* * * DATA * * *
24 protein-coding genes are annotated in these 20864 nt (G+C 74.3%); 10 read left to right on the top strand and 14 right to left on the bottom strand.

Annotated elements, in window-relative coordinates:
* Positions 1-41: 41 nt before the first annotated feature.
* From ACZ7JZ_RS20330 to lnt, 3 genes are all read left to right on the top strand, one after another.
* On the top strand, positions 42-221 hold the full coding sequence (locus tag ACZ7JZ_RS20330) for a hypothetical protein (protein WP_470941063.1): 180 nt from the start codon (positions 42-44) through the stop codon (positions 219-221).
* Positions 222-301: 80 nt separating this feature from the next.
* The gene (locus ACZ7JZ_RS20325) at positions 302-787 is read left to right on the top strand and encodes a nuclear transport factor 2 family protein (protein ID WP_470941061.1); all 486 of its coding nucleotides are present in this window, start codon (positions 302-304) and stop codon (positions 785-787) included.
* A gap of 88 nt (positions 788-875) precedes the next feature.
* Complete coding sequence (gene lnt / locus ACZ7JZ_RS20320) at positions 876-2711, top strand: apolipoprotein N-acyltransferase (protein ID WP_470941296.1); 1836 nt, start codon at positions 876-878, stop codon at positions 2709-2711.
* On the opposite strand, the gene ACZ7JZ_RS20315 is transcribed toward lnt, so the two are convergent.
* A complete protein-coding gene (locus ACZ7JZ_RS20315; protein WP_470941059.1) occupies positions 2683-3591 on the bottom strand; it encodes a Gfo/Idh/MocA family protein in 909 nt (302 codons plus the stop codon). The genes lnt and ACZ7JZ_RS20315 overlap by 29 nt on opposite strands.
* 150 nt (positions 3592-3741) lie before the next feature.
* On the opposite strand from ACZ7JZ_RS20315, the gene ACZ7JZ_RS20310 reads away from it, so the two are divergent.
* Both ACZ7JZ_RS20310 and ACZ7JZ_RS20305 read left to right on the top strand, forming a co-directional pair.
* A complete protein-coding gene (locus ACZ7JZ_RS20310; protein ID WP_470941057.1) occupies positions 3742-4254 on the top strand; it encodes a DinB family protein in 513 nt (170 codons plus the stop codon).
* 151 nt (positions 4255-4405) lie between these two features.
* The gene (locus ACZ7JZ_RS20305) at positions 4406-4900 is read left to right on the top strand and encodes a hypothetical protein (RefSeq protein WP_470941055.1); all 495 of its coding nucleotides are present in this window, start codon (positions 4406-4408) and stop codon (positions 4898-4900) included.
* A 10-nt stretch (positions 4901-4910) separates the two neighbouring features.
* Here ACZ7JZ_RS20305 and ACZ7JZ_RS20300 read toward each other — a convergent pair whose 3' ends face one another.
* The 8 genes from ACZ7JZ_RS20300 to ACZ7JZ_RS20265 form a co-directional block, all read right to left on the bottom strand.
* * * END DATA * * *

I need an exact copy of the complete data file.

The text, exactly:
24 protein-coding genes are annotated in these 20864 nt (G+C 74.3%); 10 read left to right on the top strand and 14 right to left on the bottom strand.

Annotated elements, in window-relative coordinates:
* Positions 1-41: 41 nt before the first annotated feature.
* From ACZ7JZ_RS20330 to lnt, 3 genes are all read left to right on the top strand, one after another.
* On the top strand, positions 42-221 hold the full coding sequence (locus tag ACZ7JZ_RS20330) for a hypothetical protein (protein WP_470941063.1): 180 nt from the start codon (positions 42-44) through the stop codon (positions 219-221).
* Positions 222-301: 80 nt separating this feature from the next.
* The gene (locus ACZ7JZ_RS20325) at positions 302-787 is read left to right on the top strand and encodes a nuclear transport factor 2 family protein (protein ID WP_470941061.1); all 486 of its coding nucleotides are present in this window, start codon (positions 302-304) and stop codon (positions 785-787) included.
* A gap of 88 nt (positions 788-875) precedes the next feature.
* Complete coding sequence (gene lnt / locus ACZ7JZ_RS20320) at positions 876-2711, top strand: apolipoprotein N-acyltransferase (protein ID WP_470941296.1); 1836 nt, start codon at positions 876-878, stop codon at positions 2709-2711.
* On the opposite strand, the gene ACZ7JZ_RS20315 is transcribed toward lnt, so the two are convergent.
* A complete protein-coding gene (locus ACZ7JZ_RS20315; protein WP_470941059.1) occupies positions 2683-3591 on the bottom strand; it encodes a Gfo/Idh/MocA family protein in 909 nt (302 codons plus the stop codon). The genes lnt and ACZ7JZ_RS20315 overlap by 29 nt on opposite strands.
* 150 nt (positions 3592-3741) lie before the next feature.
* On the opposite strand from ACZ7JZ_RS20315, the gene ACZ7JZ_RS20310 reads away from it, so the two are divergent.
* Both ACZ7JZ_RS20310 and ACZ7JZ_RS20305 read left to right on the top strand, forming a co-directional pair.
* A complete protein-coding gene (locus ACZ7JZ_RS20310; protein ID WP_470941057.1) occupies positions 3742-4254 on the top strand; it encodes a DinB family protein in 513 nt (170 codons plus the stop codon).
* 151 nt (positions 4255-4405) lie between these two features.
* The gene (locus ACZ7JZ_RS20305) at positions 4406-4900 is read left to right on the top strand and encodes a hypothetical protein (RefSeq protein WP_470941055.1); all 495 of its coding nucleotides are present in this window, start codon (positions 4406-4408) and stop codon (positions 4898-4900) included.
* A 10-nt stretch (positions 4901-4910) separates the two neighbouring features.
* Here ACZ7JZ_RS20305 and ACZ7JZ_RS20300 read toward each other — a convergent pair whose 3' ends face one another.
* The 8 genes from ACZ7JZ_RS20300 to ACZ7JZ_RS20265 form a co-directional block, all read right to left on the bottom strand.